F1 » F1 kept punching us - now it needs to understand us


The USGP is a vital addition for the F1 fraternity, but is Austin the right place for the race?

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jose - Unregistered

January 05, 2011 7:23 PM

What a Joke...

How many of you guys have ever been to Austin Texas..
A real F1 USGP race in Texas, Tears, not from sand.. From laughing myself silly.. Nuts!!!
Peter Winser must have his finger in the pie someplace Did one of the big boys give Bernie
an oil well?

Bernie streets of New york city. A USGP to rival Monaco, nothing short of that will make the grade...Texas, Texas...someone really have a sense of hummer!!

Jose

Oli - Unregistered

January 05, 2011 8:48 PM

They shouldn't bother. The American public has never taken to F1. The American public have done fine without F1 and F1 has done fine without a large American fan base.

Give the race to a country that has a big F1 fan base and move on. Neither party needs the other one.

Oli

Oli - Unregistered

January 05, 2011 10:14 PM

@Tazz

You are right, and that is despite the fact there is only two car manufacturer left in F1! (I don't include Ferrari because they are an F1 team first and the car sales came afterwards).

But still, it won't last. The GP at Indy was started for exactly the same reason, the manufacturers wanted to hit the US market. F1 does this every few years (remember Vegas, Long Beach, Dallas, Pheonix etc). But it doesn't take off because F1 just doesn't capture the imagination of the American public. After a few seasons the enthusiasm dies and the event stops.

Of course if you throw in a GP where all but six cars pull out before the race then that will always help speed up the process.

Oli

andrew.

January 05, 2011 11:42 PM

The first couple of races in the US will be a success, then the novelty will wear off and this race will go the same way as other US GPs.

Another couple things to consider is the record uneployment in the US. I'm not sure what the exact figures are but I'm pretty sure going to see a bunch of rich boys play chasies isn't going to be a priority or affordable for a lot of potential fans.

Then there is the recession with the US something like $11 trillion in debt. A figure that (as Rich Hall said in one of his gigs not too long ago) is too big a figure for most people to comprehend.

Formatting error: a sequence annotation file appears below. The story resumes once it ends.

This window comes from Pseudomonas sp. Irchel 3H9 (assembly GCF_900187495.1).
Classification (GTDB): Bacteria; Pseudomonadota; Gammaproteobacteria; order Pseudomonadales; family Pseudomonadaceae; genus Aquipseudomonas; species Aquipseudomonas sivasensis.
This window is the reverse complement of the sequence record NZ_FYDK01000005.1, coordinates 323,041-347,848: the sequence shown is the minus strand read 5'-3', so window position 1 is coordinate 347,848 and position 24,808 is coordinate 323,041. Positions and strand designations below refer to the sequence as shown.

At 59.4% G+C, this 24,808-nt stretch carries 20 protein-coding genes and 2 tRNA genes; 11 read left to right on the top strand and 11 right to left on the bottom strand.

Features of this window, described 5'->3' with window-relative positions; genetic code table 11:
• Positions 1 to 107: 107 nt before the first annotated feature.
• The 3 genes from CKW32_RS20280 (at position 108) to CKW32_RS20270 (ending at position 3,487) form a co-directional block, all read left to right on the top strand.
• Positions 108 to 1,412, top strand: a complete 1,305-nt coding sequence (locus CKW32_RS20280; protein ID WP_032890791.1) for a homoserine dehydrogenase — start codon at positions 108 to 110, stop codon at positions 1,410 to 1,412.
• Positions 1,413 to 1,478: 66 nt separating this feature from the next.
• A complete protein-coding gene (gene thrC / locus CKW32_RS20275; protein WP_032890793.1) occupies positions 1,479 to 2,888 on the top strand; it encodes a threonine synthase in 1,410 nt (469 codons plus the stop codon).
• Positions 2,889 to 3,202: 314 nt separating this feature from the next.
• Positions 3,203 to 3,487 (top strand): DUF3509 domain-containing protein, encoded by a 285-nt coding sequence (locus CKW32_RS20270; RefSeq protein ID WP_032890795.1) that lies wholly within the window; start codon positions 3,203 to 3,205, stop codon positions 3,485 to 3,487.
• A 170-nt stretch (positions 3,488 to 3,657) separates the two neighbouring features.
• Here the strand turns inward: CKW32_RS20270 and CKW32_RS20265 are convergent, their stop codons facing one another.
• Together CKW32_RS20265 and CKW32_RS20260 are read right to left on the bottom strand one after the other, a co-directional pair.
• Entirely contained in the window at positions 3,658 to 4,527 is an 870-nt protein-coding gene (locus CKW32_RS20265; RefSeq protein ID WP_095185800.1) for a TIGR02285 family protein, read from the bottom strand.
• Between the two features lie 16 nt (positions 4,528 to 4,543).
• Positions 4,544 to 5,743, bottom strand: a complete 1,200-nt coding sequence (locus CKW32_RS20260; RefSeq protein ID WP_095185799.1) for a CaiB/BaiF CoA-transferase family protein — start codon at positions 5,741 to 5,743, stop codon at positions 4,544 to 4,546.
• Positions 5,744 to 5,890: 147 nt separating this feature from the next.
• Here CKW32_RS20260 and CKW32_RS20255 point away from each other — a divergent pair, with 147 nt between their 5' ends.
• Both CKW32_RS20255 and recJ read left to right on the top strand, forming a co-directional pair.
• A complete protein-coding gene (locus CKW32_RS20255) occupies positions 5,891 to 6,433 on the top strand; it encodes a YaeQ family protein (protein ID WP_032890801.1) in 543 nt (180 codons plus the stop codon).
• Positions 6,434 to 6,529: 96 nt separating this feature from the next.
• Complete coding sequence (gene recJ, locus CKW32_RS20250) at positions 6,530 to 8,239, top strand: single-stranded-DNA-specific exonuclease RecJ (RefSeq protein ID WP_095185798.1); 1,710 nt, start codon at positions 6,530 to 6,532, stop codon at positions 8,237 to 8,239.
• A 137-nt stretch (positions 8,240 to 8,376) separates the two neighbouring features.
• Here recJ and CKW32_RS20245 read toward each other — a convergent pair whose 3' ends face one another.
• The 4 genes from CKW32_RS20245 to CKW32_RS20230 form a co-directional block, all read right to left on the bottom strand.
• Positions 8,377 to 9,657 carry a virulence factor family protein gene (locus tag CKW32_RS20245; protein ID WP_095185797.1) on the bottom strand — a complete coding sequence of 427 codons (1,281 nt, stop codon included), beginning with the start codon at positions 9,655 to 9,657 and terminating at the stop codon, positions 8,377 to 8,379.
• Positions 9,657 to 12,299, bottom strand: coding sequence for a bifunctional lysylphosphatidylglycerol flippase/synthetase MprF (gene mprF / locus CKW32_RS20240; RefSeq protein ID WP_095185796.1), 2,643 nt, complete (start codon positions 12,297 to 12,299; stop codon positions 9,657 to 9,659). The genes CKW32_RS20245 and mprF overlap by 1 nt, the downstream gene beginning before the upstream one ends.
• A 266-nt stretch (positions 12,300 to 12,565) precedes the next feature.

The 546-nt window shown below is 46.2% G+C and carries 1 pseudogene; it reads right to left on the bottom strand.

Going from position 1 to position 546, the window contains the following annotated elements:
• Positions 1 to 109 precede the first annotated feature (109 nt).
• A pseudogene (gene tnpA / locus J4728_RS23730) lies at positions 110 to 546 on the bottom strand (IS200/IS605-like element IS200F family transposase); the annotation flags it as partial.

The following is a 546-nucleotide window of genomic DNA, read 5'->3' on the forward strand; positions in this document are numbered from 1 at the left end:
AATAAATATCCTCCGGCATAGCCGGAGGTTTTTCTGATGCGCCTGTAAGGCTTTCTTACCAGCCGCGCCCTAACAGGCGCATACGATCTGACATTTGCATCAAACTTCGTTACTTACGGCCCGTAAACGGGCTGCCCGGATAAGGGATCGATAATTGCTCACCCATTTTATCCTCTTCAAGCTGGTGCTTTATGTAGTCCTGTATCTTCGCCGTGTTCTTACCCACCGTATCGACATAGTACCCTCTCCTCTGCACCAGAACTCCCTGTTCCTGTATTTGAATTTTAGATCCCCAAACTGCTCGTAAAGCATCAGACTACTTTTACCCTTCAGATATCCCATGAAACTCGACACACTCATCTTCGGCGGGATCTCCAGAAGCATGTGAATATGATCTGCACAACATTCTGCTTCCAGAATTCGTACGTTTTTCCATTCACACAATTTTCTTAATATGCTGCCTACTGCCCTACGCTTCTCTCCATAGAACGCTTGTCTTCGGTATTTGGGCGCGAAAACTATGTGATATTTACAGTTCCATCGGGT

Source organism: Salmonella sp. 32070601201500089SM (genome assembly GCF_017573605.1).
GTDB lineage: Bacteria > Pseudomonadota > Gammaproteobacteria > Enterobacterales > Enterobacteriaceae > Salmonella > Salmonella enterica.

theyank

January 06, 2011 3:56 PM

A little late to this thread...but here goes anyway.

All the tracks mentioned in the previous USGP circuit-bashing marathon are post Watkins Glen.
Watkins Glen was a beautiful, fun circuit reachable via two-lane roads in New York state's Finger Lakes region. The place and the races (F1, Can-AM, 6-Hour, and the vintage events) were magic. The USGP was held in the fall with the incredible foliage colors of the northeast US as a backdrop.

Every venue since then has included crap circuits at both questionable and excellent locations. Yes continental F1 fans, Indy's track sucked Big Time. For me, the ideal track should challenge the drivers' abilities with elevation changes including a descending, off-camber turn, an apex at the top of a rise, a decreasing radius corner, and passing opportunities for drivers with courage and ability. After that, avid fans should be able to move quickly and easily from one interesting turn to another during practice and the race.

The conclusion? Th

theyank

January 06, 2011 4:13 PM

oops! Exceeded my character limit and big brother cut me off. Had a girlfriend once who did that. :)

The conclusion? The US needs a purpose-built F1 track incorporating the design concepts in the abbreviated entry above. Look at the track design details for the Austin circuit. Looks promising to me.

Just had a flashback to sleeping in my old Porsche at the Mosport track during a Canadian Grand Prix weekend after my first meal of chips and vinegar. Some decent accomodations, restuarants, and a nearby flugplatz would also be nice. Fan-friendly also includes easy access to/from the track on raceday. I think Austin has all these.

Finally, don't confuse the Peter Windbag management style (all hat & no cattle) with what is happening in Austin. I think we will see a world-class facility that both challenges the drivers and caters to the fans. Just in case you have confused me with a Texan, let me hasten to add Tuck Fexas. :)

Simon - Unregistered

January 06, 2011 9:28 PM

Taz is right - F1 does need the US and all the players involved have stated so repeatedly. Hard to be a truely global series when it ignores the biggest car market in the world and I imagine probably the biggest number of auto racing fans in the world (just a guess but NASCAR, Indy etc...)

Theyank is totally right, Watkins Glen was a wonderful circuit.

There are plenty of F1 fans in the country (just take a look at how many of us trek north to Montreal each year) and Austin is certainly a high profile city in US if not internationally. A great choice and I'll be booking my tickets as soon as I can.

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